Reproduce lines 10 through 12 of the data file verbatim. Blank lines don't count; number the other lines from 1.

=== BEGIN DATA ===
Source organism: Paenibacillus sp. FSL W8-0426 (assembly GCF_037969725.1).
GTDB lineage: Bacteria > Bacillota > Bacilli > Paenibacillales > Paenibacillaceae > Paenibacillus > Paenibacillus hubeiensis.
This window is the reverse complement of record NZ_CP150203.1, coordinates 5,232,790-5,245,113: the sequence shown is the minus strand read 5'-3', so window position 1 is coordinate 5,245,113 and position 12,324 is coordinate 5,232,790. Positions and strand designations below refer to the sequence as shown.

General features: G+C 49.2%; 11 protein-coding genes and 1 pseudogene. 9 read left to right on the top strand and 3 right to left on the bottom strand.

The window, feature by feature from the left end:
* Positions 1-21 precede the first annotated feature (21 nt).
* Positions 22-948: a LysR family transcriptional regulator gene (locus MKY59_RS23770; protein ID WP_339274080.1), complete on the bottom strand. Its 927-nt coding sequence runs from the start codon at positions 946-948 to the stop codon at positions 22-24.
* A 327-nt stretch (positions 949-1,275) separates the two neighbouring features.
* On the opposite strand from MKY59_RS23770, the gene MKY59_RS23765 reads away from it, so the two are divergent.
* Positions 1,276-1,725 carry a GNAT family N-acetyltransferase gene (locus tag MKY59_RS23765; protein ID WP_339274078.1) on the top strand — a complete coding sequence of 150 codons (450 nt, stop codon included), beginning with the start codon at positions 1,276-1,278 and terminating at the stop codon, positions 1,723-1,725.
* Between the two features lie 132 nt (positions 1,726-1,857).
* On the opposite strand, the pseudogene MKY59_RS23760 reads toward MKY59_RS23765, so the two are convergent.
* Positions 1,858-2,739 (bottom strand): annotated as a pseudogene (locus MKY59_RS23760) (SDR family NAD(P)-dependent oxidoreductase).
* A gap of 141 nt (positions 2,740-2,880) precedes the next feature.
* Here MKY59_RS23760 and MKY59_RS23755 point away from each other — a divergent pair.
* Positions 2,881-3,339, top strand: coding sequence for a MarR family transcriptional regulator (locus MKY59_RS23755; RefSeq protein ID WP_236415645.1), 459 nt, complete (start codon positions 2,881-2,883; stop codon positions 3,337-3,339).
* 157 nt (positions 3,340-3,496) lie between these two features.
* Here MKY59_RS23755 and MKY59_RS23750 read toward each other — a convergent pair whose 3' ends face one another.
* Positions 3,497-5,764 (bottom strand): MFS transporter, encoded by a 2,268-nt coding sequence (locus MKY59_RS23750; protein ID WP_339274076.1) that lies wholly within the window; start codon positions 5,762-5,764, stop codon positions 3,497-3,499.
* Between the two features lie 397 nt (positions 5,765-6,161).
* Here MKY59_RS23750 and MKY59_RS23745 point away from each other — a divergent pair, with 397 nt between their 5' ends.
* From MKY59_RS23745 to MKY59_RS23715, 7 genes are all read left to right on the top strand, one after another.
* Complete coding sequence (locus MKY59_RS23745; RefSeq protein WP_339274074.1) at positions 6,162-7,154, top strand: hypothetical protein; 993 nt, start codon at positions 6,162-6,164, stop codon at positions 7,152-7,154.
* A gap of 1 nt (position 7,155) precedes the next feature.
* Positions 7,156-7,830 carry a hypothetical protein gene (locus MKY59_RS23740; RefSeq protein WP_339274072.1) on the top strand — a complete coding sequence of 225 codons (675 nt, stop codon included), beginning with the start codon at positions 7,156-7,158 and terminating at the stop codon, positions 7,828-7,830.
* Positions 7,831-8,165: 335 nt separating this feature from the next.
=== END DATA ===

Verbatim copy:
* Positions 1,276-1,725 carry a GNAT family N-acetyltransferase gene (locus tag MKY59_RS23765; protein ID WP_339274078.1) on the top strand — a complete coding sequence of 150 codons (450 nt, stop codon included), beginning with the start codon at positions 1,276-1,278 and terminating at the stop codon, positions 1,723-1,725.
* Between the two features lie 132 nt (positions 1,726-1,857).
* On the opposite strand, the pseudogene MKY59_RS23760 reads toward MKY59_RS23765, so the two are convergent.